On 1 September I ran an outing for Waterloo Region Nature to the DesJardins Canal in Dundas, ON, and to various points on Lake Ontario, and I repeated the same outing for a new group of participants on 25 September.
Leader: David M. Gascoigne
Members: Christine Alexander, Miriam Bauman, Barb Bowman, Jim Bowman, Douglas Brunton, Victoria Ho, Jennifer Leat, Karl Malhotra, Selwyn Tomkun.
Guests: Caroline Cudmore, Sam Cudmore
Jim, Barb, Christine, Victoria, Selwyn, Sam, Caroline, David, Karl, Douglas, Jennifer
Normally I am little inclined to indulge in the narcissism of eternally posting pictures of myself or Miriam, but I am showing below three generations in our family.
David, Caroline, Sam
Caroline is my daughter and Sam my grandson. They both came down from Ottawa to take part in the outing, arriving around 21h:00 the previous night and leaving around lunchtime the next day.
A brief visit!
DesJardins Canal/Urquart Butterfly Garden, Dundas, ON
The signature bird at this time of year is the Black-crowned Night Heron (Nycticorax nycticorax) shown on the sign above. We were not disappointed, sighting the first individual as we drove in.
We saw four adults, all partially hidden in the vegetation, but despite a careful search were unable to find a juvenile.
While we were looking at the night herons a couple of Double-crested Cormorants (Nannopterum auritum) entertained us with diving displays.
For those readers interested in such arcane matters you will note that the scientific name of this species has recently changed.
Pied-billed Grebes (Podilymbus podiceps) can be frustrating for a photographer as they are prone to dive almost as soon as they have surfaced from the previous plunge. Jim Bowman was able to capture a fine picture of this individual.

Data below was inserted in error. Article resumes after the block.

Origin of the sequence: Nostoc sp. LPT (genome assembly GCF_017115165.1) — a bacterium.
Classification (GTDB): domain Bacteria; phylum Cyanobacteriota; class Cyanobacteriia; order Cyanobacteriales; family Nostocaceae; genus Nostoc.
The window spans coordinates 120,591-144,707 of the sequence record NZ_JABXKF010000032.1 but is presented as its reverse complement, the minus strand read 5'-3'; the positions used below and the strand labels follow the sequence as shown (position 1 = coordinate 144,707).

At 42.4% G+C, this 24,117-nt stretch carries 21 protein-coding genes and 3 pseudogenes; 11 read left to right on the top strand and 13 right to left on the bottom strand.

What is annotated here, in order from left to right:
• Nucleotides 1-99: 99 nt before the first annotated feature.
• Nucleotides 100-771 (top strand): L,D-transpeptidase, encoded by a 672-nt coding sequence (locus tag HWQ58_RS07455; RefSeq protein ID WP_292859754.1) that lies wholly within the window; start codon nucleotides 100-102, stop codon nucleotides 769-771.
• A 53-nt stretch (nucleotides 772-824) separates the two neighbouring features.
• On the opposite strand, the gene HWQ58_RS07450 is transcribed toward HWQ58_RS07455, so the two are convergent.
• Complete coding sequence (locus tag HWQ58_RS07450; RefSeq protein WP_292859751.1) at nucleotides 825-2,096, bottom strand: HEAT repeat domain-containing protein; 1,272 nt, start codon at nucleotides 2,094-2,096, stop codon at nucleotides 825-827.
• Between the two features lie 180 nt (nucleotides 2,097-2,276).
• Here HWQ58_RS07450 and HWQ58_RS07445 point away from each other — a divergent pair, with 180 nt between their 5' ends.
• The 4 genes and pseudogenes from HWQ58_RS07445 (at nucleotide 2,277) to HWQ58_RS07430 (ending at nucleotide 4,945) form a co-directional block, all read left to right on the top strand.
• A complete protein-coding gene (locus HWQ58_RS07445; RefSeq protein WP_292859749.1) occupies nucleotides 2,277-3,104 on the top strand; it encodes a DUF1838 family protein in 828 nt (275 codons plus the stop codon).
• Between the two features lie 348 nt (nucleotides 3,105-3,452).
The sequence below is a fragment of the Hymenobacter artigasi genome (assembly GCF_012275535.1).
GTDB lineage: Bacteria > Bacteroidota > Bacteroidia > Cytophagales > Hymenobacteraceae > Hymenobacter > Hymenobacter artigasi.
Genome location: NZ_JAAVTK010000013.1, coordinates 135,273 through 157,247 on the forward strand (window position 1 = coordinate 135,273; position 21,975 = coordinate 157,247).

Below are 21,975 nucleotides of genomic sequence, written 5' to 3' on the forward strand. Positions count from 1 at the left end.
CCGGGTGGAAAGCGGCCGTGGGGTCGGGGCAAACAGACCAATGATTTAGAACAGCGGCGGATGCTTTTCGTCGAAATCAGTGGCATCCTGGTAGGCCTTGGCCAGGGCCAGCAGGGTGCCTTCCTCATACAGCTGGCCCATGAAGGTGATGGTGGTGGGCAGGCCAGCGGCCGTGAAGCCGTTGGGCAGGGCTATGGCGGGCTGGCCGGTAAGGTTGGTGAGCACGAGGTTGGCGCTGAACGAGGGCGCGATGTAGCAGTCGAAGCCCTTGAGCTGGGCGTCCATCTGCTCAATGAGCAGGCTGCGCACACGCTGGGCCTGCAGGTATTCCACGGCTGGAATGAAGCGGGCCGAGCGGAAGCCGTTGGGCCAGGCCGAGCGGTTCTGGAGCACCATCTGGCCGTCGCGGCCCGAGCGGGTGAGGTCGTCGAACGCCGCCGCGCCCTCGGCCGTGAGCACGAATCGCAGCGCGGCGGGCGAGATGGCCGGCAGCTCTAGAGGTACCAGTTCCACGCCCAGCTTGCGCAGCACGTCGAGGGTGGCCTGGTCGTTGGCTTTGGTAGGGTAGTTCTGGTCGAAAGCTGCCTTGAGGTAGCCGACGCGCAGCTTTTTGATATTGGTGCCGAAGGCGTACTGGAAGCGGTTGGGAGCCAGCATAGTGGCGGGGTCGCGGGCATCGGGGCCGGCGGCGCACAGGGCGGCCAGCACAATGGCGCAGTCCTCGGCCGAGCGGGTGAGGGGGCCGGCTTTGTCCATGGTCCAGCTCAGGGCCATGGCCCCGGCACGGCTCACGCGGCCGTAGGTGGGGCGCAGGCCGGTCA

Common Milkweed (Asclepias syriaca) is now producing seed pods, which will soon burst, dispersing their seed far and wide.
I wonder what attracted this snail to the plant? My knowledge of gastropods is quite limited, but I think this specimen is found in the genus Cepaea. Snails seemed to be everywhere, and as much as possible we avoided stepping on them.
There seems little need to remind you that a Ring-billed Gull (Larus delawarensis) is a handsome bird indeed.
Rock Doves (Columbia livia), aka Feral Pigeons, are interesting birds and much can be learned about avian behaviour by simple observation. You will be following in the footsteps of Charles Darwin, no less.
You may note the bird above has a band on its right leg, probably indicating that it originated in the coop of a pigeon fancier. Perhaps it is a homing pigeon attracted by the lure of the wild and it has joined its free-flying congeners.
Rock Doves present an amazing array of forms and colours following centuries of selective breeding by humans.
I have several times seen people collecting them in buckets, destined for the table I assume. Never having tried this delicacy, I am quite sure I will continue to eschew the pleasure!
They probably evoke little interest from a Belted Kingfisher (Megaceryle alcyon) either.
Jim was in position with his camera to capture a Monarch (Danaus plexippus), perhaps en route to Mexico.
We found a dead Northern Short-tailed Shrew (Blarina brevicauda), but there was no indication as to how it met its demise.
An Eastern Carpenter Bee (Xylocopa virginica) was busy exploiting the flowers on a Butterfly Bush (Buddleia davidii).
Wooly Bear Caterpillars are common in the fall, preparing to overwinter beneath leaves or other debris. This is the larval stage of the Isabella Tiger Moth (Pyrrharctia isabella).
An innovative use has been found for discarded Christmas trees. They are piled up to form a barrier to prevent invasive, destructive Asian Carp (actually any one of four species) from penetrating farther into Lake Ontario.